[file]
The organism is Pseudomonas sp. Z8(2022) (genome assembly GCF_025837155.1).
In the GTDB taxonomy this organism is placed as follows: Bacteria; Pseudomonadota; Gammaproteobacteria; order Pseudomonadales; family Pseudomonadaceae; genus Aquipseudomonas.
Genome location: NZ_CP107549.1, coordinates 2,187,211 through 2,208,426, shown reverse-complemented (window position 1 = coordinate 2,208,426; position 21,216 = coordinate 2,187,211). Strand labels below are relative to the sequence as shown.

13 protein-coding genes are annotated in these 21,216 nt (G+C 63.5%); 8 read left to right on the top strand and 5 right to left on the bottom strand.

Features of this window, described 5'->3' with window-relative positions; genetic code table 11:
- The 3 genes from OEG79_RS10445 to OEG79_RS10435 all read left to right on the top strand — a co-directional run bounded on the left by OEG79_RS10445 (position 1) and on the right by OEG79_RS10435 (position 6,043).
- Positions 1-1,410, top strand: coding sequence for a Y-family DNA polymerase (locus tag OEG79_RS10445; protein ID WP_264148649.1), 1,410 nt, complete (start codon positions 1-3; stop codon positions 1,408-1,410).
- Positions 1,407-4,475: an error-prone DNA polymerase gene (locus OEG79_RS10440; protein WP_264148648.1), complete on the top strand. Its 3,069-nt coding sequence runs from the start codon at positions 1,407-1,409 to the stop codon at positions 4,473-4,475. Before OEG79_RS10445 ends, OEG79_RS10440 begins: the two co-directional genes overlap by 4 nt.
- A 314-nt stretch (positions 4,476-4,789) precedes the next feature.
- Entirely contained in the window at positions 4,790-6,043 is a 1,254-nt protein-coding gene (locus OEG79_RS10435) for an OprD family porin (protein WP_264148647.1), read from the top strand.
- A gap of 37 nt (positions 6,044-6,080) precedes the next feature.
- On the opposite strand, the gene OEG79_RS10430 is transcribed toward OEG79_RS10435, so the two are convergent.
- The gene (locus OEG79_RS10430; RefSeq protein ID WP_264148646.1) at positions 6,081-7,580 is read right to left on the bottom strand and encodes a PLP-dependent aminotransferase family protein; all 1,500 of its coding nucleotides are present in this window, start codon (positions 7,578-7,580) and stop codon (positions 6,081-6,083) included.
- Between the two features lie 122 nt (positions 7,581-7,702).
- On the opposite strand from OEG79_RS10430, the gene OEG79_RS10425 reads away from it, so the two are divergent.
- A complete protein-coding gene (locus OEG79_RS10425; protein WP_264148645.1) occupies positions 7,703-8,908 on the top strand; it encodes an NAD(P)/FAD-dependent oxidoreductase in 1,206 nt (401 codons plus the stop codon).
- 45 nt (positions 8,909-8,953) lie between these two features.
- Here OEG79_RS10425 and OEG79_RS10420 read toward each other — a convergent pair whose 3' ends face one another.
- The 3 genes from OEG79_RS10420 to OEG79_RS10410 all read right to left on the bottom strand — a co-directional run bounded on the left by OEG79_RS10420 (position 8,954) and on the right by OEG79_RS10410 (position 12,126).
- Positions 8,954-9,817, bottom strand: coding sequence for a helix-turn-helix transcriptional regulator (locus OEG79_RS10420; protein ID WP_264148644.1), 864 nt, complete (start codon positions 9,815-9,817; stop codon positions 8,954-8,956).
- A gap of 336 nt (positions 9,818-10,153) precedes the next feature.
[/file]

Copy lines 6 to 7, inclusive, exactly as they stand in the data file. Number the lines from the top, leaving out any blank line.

- The 3 genes from OEG79_RS10445 to OEG79_RS10435 all read left to right on the top strand — a co-directional run bounded on the left by OEG79_RS10445 (position 1) and on the right by OEG79_RS10435 (position 6,043).
- Positions 1-1,410, top strand: coding sequence for a Y-family DNA polymerase (locus tag OEG79_RS10445; protein ID WP_264148649.1), 1,410 nt, complete (start codon positions 1-3; stop codon positions 1,408-1,410).